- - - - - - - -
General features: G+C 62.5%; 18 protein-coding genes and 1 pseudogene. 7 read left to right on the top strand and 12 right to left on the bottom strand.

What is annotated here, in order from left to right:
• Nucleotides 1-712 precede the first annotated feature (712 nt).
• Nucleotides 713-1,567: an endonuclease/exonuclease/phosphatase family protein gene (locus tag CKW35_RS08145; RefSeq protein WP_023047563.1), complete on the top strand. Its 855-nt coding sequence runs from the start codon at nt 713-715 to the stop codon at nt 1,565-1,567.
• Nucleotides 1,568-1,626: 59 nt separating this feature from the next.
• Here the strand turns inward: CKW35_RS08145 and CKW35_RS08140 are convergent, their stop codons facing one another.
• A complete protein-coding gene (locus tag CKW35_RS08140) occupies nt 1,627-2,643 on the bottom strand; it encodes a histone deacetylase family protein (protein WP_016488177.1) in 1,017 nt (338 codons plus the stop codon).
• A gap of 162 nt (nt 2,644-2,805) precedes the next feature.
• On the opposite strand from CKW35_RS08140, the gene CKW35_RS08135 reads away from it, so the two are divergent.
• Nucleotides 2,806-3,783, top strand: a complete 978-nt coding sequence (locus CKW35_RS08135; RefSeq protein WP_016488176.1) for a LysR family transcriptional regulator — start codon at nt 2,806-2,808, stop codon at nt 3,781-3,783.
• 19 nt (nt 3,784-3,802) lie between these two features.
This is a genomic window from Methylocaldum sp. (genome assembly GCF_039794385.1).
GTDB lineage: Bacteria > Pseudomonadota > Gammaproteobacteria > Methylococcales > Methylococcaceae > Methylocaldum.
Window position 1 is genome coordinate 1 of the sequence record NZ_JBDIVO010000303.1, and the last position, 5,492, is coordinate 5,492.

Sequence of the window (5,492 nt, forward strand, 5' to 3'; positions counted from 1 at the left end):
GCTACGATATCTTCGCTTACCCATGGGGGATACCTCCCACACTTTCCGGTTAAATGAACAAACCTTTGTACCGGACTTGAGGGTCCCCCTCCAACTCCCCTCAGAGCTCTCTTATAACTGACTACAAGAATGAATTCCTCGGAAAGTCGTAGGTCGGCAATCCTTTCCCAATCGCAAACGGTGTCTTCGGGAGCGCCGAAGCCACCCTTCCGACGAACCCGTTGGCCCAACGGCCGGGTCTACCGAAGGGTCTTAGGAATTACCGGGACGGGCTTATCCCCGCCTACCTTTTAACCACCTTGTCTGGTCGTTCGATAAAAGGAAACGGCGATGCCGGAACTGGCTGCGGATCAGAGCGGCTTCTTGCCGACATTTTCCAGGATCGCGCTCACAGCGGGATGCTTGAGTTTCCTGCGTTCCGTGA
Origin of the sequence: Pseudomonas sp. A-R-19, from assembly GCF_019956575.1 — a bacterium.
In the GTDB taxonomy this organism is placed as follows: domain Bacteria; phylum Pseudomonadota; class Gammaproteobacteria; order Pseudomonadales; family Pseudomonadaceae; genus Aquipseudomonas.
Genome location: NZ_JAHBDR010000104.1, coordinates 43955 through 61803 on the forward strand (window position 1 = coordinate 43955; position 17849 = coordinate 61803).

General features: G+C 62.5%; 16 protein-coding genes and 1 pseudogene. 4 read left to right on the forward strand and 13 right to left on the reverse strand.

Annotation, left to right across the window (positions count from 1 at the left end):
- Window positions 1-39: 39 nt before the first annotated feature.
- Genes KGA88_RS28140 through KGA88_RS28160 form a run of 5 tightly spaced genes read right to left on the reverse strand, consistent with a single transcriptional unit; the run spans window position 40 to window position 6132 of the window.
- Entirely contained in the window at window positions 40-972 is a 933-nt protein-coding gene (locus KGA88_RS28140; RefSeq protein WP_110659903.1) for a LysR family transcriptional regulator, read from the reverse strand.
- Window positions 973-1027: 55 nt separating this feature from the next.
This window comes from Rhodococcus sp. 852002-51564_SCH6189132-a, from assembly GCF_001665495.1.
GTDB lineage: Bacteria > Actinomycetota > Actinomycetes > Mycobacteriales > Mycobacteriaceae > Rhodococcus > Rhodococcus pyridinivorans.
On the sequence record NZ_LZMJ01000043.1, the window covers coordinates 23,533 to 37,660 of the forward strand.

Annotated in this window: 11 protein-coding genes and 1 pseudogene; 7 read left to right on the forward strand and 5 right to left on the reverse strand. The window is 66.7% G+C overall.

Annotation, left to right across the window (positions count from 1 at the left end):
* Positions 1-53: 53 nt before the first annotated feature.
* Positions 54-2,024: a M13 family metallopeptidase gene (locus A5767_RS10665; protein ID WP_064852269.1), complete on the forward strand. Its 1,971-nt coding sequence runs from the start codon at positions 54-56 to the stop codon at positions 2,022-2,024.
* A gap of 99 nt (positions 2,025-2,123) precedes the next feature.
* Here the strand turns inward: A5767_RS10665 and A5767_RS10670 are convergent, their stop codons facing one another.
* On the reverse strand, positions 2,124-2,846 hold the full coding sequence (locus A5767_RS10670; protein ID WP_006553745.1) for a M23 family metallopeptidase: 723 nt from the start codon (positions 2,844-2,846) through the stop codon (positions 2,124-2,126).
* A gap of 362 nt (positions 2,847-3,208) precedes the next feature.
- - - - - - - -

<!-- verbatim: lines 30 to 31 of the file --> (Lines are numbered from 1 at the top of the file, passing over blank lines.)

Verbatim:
Annotation, left to right across the window (positions count from 1 at the left end):
* Positions 1-53: 53 nt before the first annotated feature.